“No, we haven’t talked about that,” Ray Angel tells CHS in response to our jackass-level question about whether his about to re-open 105-year-old Seattle shoe repair business is planning any, um, joint promotions with new landlord Uncle Ike’s.
Growing accustom to dumb pot jokes will only be part of the changes the Angel’s Shoe Repair cobbler will face when his shop in the overhauled building at 15th and Republican opens soon.
“It’s really a great thing he’s done for me,” Angel said about Ian Eisenberg’s offer to lease a small portion of the building where he is building the new Capitol Hill pot shop. Angel said he will have his own entrance and will be fully separated from the high security retail cannabis operation. He’ll have a little less space than his old location on E Republican but will fill the shop with his old machines and cobbler gear.
Angel says he expects to be open by the end of the month. Neighbor Ike’s hasn’t announced its planned opening date yet. Angel says the party will start early, however, when the 15th Ave E Merchants group holds its annual Sidewalk Fest on Sunday. They can also celebrate a decade for Liberty, expansion for Teriyaki Madness, and landmark status for the Gaslight Inn.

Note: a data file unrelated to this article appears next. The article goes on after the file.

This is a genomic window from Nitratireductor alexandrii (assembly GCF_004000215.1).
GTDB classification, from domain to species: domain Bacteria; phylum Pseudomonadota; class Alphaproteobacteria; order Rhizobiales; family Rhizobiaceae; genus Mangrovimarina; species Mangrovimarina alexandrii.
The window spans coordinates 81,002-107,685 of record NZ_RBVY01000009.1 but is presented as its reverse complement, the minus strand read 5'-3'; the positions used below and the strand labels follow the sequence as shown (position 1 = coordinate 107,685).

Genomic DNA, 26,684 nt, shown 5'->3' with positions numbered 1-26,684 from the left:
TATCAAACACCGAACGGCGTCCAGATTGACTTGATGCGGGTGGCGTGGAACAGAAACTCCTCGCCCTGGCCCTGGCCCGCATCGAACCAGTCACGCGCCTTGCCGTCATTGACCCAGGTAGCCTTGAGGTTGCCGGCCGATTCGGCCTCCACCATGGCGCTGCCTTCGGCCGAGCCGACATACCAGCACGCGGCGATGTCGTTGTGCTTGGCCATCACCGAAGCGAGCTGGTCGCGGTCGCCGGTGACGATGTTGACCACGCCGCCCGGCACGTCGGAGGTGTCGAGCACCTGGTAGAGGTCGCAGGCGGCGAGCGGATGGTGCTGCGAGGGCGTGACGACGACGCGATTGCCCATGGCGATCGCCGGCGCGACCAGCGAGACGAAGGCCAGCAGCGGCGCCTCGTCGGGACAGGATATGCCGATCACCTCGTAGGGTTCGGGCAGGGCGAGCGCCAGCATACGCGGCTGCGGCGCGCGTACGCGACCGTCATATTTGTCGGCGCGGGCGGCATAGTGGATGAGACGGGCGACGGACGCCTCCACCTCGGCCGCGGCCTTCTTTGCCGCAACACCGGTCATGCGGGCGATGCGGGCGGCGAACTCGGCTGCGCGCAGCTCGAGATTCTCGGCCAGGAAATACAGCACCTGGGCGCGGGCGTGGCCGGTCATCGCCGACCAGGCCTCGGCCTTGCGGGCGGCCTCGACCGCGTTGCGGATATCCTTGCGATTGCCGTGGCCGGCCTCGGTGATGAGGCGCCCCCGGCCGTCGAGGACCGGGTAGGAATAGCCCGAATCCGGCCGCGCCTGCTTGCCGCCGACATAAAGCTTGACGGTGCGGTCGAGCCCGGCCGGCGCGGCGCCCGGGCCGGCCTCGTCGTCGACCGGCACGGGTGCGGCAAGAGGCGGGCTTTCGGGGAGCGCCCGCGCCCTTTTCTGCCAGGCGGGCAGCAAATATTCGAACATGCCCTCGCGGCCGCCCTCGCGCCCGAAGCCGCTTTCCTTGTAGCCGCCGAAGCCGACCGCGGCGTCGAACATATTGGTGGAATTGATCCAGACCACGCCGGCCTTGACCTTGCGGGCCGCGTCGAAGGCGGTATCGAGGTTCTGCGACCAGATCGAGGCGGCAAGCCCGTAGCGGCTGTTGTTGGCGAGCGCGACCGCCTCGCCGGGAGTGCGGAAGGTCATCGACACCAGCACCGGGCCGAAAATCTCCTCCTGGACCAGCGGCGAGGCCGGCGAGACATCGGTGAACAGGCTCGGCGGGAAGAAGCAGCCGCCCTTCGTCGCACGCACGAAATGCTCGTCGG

There is also one bit of sadness we can finally confirm. Eisenberg confirmed word on the street for a while now that Full Tilt will no longer be part of the plans at the new pot shop.
For Angel and Angel’s Shoe Repair, the new address is part of decades of cobbler work in Seattle. In 2012, Angel’s marked 100 years in the city. “I like working with my hands,” Angel told us back then. “Working with criminals for a bit after I graduated, I realized how hard they were to get along with. My customers though, they’ve always been great, and make the job so rewarding for me. The people are wonderful, and I’ve never really gotten a bad check—people who take care of their shoes tend to be good, reliable people.”
Angel’s latest odyssey began as the captains of Seattle’s I-502 pot industry shuffled about in a retail space grab around 15th and Republican, the only location on Capitol Hill where the combination of various rules and restrictions seemed not to prohibit retail cannabis. Eisenberg purchased the Capitol Hill Animal Clinic building and set off a series of events that ended with an Uncle Ike’s destined for 15th and Republican, competitor Ruckus taking over the old shop space where Angel worked, and the old cobbler business without a home. “When I went to the 15th Avenue merchant meeting, I said I wanted to be a good neighbor,” Eisenberg told CHS last summer. “I followed the trials and tribulations at Angel’s. I have the extra space.”
Whether an opportunity to show up his competitors at Ruckus, Eisenberg, a longtime CHS advertiser, being truly magnanimous, or some combination of it all, Angel’s has found yet another way to stay in business in the city.